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5.5. Concluding Remarks

We have emphasized three themes. First, a robust estimate of the present baryon budget is of central importance in serving to clarify and sharpen issues of research in present-day cosmology. Second, there is no guarantee that physical processes in the formation and evolution of structure will have conspired to place a significant fraction of the baryons in forms we can hope to detect by their emission or absorption of radiation or otherwise infer in a convincing way. Third, the developing evidence is that Nature in fact has been kind: we may actually be able to arrive at a close to complete budget of the baryons in the observable universe.

The value for Omegabaryon in equation (38) suggests or is consistent with three lines of ideas. First, it suggests baryonic MACHOs make an insignificant contribution to the global budget. Perhaps the MACHOs are non-baryonic entities formed in the early universe, or perhaps like the stellar components of the Milky Way galaxy they are more concentrated to the inner halo than is nonbaryonic dark matter. The second idea is that there are relatively few baryons in the voids defined by the galaxies, likely because the baryons were swept out of the voids by gravity. Gravity would gather low pressure dark matter with the baryons and galaxies, implying that the mass density in matter than can cluster is well below the Einstein-de Sitter value. This is consistent with our estimate of the total density parameter in equation (24). The third idea is that the bulk of the forest baryons at z = 3 have ended up now in warm plasma around the galaxies outside the great clusters. The mass in neutral hydrogen in the DLAs is about half that needed to account for the present-day mass in stars. We know some mass already is in stars at z = 3; formation of the rest of the star mass at z < 3 would be a modest drain on the mass in the forest.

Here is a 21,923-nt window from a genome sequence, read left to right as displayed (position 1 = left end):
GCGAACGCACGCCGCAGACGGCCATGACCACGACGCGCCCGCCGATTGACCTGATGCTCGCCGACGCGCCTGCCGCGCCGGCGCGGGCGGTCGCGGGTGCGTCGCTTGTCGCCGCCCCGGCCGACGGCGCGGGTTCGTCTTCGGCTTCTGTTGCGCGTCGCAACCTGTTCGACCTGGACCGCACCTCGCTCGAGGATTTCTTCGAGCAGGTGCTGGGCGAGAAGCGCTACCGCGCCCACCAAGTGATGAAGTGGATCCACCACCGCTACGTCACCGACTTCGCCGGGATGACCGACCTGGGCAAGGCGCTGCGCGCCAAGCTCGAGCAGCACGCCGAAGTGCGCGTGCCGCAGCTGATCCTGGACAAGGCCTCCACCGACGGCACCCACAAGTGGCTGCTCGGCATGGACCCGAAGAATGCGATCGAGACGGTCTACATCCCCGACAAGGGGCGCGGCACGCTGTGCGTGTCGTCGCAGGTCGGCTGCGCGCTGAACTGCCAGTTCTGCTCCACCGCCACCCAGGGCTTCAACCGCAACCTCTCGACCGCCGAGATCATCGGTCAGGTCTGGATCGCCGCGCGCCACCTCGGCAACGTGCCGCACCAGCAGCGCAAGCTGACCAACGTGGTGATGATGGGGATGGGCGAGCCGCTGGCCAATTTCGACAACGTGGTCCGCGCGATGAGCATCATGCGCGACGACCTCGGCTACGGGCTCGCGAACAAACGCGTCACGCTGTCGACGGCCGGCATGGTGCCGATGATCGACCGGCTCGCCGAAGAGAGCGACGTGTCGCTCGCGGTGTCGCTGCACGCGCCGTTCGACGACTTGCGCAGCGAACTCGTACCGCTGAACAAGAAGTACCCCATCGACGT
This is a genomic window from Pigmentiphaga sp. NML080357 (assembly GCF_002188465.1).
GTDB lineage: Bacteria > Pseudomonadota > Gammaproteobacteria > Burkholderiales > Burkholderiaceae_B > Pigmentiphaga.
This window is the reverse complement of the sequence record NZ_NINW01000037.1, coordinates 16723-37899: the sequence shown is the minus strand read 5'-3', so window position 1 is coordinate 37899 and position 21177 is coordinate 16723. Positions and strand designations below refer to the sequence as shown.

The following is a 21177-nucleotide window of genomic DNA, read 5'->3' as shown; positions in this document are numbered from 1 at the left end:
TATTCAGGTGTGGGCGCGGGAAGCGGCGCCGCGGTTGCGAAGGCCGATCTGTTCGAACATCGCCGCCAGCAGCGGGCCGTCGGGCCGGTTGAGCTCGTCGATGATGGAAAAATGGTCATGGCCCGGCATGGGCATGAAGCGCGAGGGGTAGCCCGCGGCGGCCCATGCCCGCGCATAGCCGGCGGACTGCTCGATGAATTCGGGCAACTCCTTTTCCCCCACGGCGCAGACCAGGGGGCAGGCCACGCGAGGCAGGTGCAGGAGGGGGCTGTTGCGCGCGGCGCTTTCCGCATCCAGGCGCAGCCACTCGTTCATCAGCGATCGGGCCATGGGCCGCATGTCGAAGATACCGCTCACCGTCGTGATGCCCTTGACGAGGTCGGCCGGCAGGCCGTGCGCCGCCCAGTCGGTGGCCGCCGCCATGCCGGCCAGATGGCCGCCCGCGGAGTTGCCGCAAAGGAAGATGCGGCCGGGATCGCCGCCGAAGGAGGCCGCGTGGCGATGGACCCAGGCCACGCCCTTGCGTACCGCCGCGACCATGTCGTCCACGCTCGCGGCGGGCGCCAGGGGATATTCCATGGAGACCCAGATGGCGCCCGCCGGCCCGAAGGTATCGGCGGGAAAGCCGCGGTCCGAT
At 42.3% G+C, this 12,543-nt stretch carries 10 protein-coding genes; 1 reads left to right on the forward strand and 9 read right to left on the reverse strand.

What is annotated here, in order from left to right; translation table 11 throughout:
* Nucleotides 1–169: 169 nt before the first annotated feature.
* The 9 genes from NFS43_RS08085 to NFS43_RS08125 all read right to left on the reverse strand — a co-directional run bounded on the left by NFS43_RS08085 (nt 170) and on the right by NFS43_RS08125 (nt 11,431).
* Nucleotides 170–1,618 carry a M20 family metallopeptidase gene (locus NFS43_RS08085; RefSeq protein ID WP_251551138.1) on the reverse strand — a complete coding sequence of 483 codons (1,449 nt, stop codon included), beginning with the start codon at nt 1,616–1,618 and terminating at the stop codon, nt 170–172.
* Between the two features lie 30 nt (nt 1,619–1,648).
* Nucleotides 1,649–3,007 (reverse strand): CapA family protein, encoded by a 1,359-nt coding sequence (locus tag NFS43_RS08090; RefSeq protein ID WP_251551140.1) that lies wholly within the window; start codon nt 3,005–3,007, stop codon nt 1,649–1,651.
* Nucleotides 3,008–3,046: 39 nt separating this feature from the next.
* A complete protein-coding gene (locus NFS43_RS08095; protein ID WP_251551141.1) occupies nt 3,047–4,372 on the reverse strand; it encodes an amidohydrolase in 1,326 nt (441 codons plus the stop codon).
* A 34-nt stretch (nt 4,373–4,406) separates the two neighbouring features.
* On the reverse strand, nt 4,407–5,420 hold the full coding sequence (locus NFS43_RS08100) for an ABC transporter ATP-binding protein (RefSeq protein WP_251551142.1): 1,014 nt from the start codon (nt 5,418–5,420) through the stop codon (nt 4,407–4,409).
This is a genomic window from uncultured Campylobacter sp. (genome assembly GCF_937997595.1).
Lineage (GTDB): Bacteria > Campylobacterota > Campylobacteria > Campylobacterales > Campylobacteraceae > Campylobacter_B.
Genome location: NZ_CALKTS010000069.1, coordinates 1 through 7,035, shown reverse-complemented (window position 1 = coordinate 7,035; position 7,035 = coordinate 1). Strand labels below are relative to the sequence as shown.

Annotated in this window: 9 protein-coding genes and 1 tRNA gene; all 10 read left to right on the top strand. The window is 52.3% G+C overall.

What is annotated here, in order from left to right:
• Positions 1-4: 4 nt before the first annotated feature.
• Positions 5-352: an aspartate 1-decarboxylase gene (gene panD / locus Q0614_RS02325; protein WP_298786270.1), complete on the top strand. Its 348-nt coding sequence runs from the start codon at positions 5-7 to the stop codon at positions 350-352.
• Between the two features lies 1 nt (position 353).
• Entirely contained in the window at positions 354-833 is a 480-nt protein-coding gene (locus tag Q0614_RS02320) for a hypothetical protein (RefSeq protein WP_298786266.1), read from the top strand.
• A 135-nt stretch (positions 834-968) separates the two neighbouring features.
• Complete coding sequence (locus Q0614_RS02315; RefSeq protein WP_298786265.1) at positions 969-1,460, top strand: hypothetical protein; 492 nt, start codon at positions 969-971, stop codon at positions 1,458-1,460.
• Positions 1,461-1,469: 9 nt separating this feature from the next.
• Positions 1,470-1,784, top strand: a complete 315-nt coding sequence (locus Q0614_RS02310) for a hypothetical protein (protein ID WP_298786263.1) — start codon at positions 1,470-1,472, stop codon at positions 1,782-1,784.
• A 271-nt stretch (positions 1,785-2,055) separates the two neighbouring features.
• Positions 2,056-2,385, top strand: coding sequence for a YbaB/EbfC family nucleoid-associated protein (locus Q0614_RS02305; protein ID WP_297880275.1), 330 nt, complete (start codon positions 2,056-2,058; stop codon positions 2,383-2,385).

An interesting feature of the budget is that all stars and their remnants, together with cold phases of collapsed gas, comprise a small fraction even of the small fraction of the matter which is baryonic (Gnedin & Ostriker 1992; Persic & Salucci 1992). Just the 0.3% of the baryons in irregular galaxies shine brightly enough at z = 0.4 to 1 to make an important contribution to the rapid increase of B band number counts of galaxies with increasing apparent magnitude. It would not be difficult in these circumstances to imagine that the distribution of the starlight has little to do with the mass. But the consistency of the estimates of dynamical estimates of the total density parameter, as in equations (24), (25), (27) suggests starlight nevertheless is a useful tracer of mass on the scale of the distance between galaxies.

The baryon budget still is quite uncertain: the sums in line 8 in Table 3 for the maximum and minimum low redshift budget differ by a factor of six. We suspect this is largely a result of an underestimate in line (7a) for plasma in groups; improved information on soft X-ray emission would be of considerable help. Perhaps improvements in the observational constraints will confirm the tentative concordance in equation (38); perhaps better observations will reveal an inconsistency that shows we have to reconsider some aspect of the standard concepts of astronomy and cosmology.

We are grateful to J. Bahcall for detailed discussions of the local star luminosity function and to R. Carlberg, J. Stadel, C. Stubbs, and E. Vishniac for useful comments. This work was supported in part by a Grant-in-Aid of the Ministry of Education of Japan (09640336) and the , by , and by the . M.F. acknowledges support from the Fuji Xerox Corporation at Princeton.

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